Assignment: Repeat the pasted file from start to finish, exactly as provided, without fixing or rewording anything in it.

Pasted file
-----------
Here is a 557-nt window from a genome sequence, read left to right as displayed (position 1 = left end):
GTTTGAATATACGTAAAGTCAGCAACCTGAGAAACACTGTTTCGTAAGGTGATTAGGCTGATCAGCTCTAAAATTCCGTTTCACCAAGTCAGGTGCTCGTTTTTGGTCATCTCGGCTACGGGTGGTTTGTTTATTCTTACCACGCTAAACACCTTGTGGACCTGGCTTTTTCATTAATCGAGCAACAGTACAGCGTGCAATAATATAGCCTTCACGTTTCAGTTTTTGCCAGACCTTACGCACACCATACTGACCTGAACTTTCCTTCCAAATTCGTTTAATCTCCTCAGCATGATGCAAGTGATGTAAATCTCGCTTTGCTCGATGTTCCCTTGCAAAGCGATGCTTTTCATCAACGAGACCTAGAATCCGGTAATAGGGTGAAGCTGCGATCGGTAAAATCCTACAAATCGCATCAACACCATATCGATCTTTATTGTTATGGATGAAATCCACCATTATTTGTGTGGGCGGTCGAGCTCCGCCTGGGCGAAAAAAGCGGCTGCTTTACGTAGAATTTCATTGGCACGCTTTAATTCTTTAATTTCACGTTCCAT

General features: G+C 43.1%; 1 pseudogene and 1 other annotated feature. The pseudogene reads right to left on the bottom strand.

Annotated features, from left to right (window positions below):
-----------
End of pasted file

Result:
Here is a 557-nt window from a genome sequence, read left to right as displayed (position 1 = left end):
GTTTGAATATACGTAAAGTCAGCAACCTGAGAAACACTGTTTCGTAAGGTGATTAGGCTGATCAGCTCTAAAATTCCGTTTCACCAAGTCAGGTGCTCGTTTTTGGTCATCTCGGCTACGGGTGGTTTGTTTATTCTTACCACGCTAAACACCTTGTGGACCTGGCTTTTTCATTAATCGAGCAACAGTACAGCGTGCAATAATATAGCCTTCACGTTTCAGTTTTTGCCAGACCTTACGCACACCATACTGACCTGAACTTTCCTTCCAAATTCGTTTAATCTCCTCAGCATGATGCAAGTGATGTAAATCTCGCTTTGCTCGATGTTCCCTTGCAAAGCGATGCTTTTCATCAACGAGACCTAGAATCCGGTAATAGGGTGAAGCTGCGATCGGTAAAATCCTACAAATCGCATCAACACCATATCGATCTTTATTGTTATGGATGAAATCCACCATTATTTGTGTGGGCGGTCGAGCTCCGCCTGGGCGAAAAAAGCGGCTGCTTTACGTAGAATTTCATTGGCACGCTTTAATTCTTTAATTTCACGTTCCAT

General features: G+C 43.1%; 1 pseudogene and 1 other annotated feature. The pseudogene reads right to left on the bottom strand.

Annotated features, from left to right (window positions below):